What Have Bacterial Genomes Got to Do with Us?
In 2003 when the world celebrated the completion of human genome mapping, Craig Venter, an American geneticist who was instrumental to the project’s success, had already moved onto his new target: Marine bacterial genomes.
He stunned the public in April 2004 with the announcement that he and his team discovered 1.2 million new genes following their research voyage around the Sargasso Sea. The news signaled a new era of metagenomics – genetic analysis of microorganism samples directly taken from a particular location to gain a broad understanding about the environment. Metagenomics differs from the traditional genetic research in that it puts microbes found in the wild straight through a sequencing machine instead of using microbes cultured in laboratories.
Because microbes have direct control over both our bodies and environments, decoding microbial genomes and their relationships to the surroundings can pave the way for so many scientific breakthroughs from the medical to pharmaceutical fields. Some people are already anticipating agricultural, construction and various other applications of the information that metagenomics can provide.
With the speed and the scale of genetic analysis increasing ever more, thanks to the emergence of next-generation sequence technologies, how can we expect to benefit from metagenomics? --- A leading expert from the National Institute of Genetics will explain.
Ask an Expert: Dr. Ken Kurokawa (National Institute of Genetics)
Dr. Ken Kurokawa is professor at the National Institute of Genetics (NIG) and the director of the NIG’s Center for Advanced Genomics. Since 2014, he has serviced as a director of "Hadean Bioscience," a project funded by the Grant-in-Aid for Scientific Research on Innovative Areas . He currently represents Advanced Genomics Center of the NIG. Dr. Kurokawa, who studied geology and tectonics in the undergraduate and master’s programs, holds a bachelor’s degree from Tohoku University and a Ph.D. from Osaka University. He joined the NIG in 2016 after serving as associate professor at the Nara Institute of Science and Technology and as professor at the Tokyo Institute of Technology. After founding Japan’s first full-scale metagenomic project in 2004, Dr. Kurokawa published the analysis of the human intestinal microbiota from 13 Japanese individuals. Dr. Kurokawa is known for developing the metagenomic analysis technique he used for the project to study how microorganisms in the soil and hot spring waters change in relation to the environment. Click here for his bio.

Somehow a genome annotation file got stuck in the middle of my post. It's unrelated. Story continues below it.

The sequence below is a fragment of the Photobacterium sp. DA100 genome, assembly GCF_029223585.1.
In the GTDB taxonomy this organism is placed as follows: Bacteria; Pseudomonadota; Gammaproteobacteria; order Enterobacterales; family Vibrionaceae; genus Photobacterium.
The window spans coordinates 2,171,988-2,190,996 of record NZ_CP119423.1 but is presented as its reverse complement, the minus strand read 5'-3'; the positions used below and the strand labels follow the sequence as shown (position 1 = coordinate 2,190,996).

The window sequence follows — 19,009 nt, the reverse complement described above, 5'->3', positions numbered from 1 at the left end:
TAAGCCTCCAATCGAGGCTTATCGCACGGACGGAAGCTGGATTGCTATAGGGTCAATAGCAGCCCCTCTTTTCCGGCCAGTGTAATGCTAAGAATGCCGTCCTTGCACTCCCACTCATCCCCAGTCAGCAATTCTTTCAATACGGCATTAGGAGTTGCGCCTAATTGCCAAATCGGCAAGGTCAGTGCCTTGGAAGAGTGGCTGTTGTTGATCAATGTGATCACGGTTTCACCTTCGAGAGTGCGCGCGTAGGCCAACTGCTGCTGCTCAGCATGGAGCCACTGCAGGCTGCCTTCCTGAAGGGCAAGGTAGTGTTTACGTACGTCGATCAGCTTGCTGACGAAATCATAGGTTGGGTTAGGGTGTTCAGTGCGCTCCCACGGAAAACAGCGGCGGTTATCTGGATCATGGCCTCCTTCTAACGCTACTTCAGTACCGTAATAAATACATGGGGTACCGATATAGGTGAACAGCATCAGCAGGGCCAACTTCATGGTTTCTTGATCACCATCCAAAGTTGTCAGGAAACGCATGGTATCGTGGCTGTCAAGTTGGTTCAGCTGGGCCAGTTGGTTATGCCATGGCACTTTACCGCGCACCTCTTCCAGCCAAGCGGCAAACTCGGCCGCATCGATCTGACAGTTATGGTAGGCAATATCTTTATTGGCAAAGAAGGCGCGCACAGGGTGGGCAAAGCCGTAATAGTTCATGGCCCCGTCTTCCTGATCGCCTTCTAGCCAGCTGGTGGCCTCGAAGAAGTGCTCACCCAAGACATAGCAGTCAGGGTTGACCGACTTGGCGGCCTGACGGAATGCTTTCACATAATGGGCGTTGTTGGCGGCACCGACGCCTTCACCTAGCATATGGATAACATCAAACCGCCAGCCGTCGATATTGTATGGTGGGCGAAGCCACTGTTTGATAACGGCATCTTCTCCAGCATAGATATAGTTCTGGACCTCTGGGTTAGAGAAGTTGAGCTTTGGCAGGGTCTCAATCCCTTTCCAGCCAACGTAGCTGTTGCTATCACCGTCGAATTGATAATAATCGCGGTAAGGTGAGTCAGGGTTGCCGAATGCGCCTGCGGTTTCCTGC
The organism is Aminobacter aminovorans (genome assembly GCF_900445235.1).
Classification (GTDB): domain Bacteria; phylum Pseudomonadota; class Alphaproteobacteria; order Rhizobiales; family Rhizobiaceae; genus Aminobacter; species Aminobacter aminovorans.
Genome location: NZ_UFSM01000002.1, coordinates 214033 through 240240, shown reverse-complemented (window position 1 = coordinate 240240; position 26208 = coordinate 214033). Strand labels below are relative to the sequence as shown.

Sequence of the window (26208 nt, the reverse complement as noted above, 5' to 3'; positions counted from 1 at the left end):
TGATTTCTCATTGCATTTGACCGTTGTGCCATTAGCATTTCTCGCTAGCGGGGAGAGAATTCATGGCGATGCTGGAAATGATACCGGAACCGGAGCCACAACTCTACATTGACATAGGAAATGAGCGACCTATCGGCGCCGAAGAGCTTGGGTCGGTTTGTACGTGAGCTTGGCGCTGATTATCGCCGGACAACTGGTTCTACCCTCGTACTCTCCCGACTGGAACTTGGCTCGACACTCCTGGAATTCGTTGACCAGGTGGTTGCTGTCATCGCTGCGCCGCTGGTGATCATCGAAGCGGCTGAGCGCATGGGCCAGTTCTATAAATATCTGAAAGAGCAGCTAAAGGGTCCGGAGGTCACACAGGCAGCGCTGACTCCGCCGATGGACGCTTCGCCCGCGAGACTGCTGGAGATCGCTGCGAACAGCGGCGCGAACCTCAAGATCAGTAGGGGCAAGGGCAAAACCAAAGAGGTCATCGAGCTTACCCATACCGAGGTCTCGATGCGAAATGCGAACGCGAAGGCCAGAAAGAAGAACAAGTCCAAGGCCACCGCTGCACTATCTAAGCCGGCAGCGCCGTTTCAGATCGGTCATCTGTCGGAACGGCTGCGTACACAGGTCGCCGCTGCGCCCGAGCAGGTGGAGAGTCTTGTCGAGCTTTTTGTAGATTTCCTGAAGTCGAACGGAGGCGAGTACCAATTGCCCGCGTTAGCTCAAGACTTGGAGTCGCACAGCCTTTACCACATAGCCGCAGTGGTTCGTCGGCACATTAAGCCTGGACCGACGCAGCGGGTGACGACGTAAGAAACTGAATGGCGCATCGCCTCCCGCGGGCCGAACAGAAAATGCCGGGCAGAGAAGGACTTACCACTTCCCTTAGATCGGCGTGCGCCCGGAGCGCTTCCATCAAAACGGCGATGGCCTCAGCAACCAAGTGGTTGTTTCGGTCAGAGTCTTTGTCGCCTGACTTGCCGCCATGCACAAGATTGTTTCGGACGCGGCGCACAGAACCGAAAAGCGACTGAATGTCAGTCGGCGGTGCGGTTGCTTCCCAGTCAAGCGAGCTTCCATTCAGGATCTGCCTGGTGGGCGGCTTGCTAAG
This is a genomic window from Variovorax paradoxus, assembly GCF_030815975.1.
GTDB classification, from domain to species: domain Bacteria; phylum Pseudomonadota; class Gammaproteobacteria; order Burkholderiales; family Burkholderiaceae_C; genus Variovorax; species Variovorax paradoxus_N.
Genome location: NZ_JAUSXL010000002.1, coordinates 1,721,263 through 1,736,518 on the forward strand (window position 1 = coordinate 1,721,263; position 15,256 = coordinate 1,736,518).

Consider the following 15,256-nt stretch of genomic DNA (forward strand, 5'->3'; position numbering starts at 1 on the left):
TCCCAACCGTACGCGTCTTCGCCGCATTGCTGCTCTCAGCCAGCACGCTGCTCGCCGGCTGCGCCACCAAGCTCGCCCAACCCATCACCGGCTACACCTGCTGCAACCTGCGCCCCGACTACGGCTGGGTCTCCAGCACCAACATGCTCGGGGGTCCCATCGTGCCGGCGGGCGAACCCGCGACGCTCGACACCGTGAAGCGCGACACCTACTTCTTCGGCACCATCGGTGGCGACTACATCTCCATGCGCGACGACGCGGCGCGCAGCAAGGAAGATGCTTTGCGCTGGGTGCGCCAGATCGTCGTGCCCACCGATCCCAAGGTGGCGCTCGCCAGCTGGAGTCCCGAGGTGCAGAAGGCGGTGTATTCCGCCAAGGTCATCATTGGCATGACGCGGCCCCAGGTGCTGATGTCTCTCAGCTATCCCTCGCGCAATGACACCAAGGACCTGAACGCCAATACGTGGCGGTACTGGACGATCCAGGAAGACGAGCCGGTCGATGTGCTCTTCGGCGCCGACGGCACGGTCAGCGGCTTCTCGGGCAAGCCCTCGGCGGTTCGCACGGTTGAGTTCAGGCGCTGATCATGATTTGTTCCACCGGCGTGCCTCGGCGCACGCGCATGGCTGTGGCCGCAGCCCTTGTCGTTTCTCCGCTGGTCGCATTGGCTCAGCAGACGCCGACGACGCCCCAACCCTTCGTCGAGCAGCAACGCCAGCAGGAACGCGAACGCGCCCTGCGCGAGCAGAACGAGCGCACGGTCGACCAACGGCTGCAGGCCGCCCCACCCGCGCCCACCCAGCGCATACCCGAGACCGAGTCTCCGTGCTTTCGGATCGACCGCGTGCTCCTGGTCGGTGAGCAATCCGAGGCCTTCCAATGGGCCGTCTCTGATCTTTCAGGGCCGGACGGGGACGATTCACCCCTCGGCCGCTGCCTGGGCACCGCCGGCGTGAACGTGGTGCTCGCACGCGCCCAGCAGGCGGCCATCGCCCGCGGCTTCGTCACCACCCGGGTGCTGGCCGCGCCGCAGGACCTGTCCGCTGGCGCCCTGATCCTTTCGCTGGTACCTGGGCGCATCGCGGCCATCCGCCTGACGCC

What Is A Genome Anyway?
A genome refers to the entire set of an organism’s genetic information, and consists of deoxyribonucleic acid (DNA). DNA is comprised of four nitrogenous bases known as AGCT (adenine, guanine, cytosine and thymine). AGCT are attached to DNA’s double helix in a sequence unique to each species. The human genome contains about 3 billion bases. Candidatus Carsonella ruddii, a parasitic microorganism, has the smallest genome discovered to this day with 159,662 bases, which is equivalent of the number of letters contained in a typical Japanese 24-page broadsheet morning newspaper.
A codon, or a genetic code, is a sequence of three bases. Each codon can attract a specific amino acid, and its base sequence order dictates which one of the 20 amino acids it can attract. Codon patterns are transcribed from DNA into messenger RNA (mRNA), which are then translated to create a chain of matching amino acids for the production of protein. This DNA-to-protein flow of genetic information is universal among all species.
"Yes, that’s all species – including us humans,” Prof. Ken Kurokawa of the National Institute of Genetics says, “Genome is a bridge between data and its physical manifestation.”
Microorganisms as a Dependable Research Tool
The most fascinating aspect of the genome, Prof. Kurokawa says, is that it lends an objective yardstick to define all species on equal terms. In genomic studies, all living matter from humans to microbes boil down to A, T, G and C.
And in the metagenomics, “those four chemicals can add infinite layers of meaning to the environmental context that you are trying to understand,” Prof. Kurokawa says.
For example, people will know what conditions their digestive systems are in by analyzing their human intestinal metagenome.
“We could tell you what the temperature inside your stomach is by just looking at the genomic analysis of your intestinal metagenome without ever taking the body temperature,” says Prof. Kurokawa. “The analysis can also show you the pH value (hydrogen-ion exponent) and humidity levels of the environment, which helps you get a good handle on the sanitary condition of your surroundings. On top of that, if you take time series data, you will be able to see how the environment has changed over time, as well,” Prof. Kurokawa says.
In short, microbial genomes contain a treasure trove of information useful for gaining insights into the world around us. Metagenomics attempts to deliver that information to us through multidimensional analysis and interpretation of data.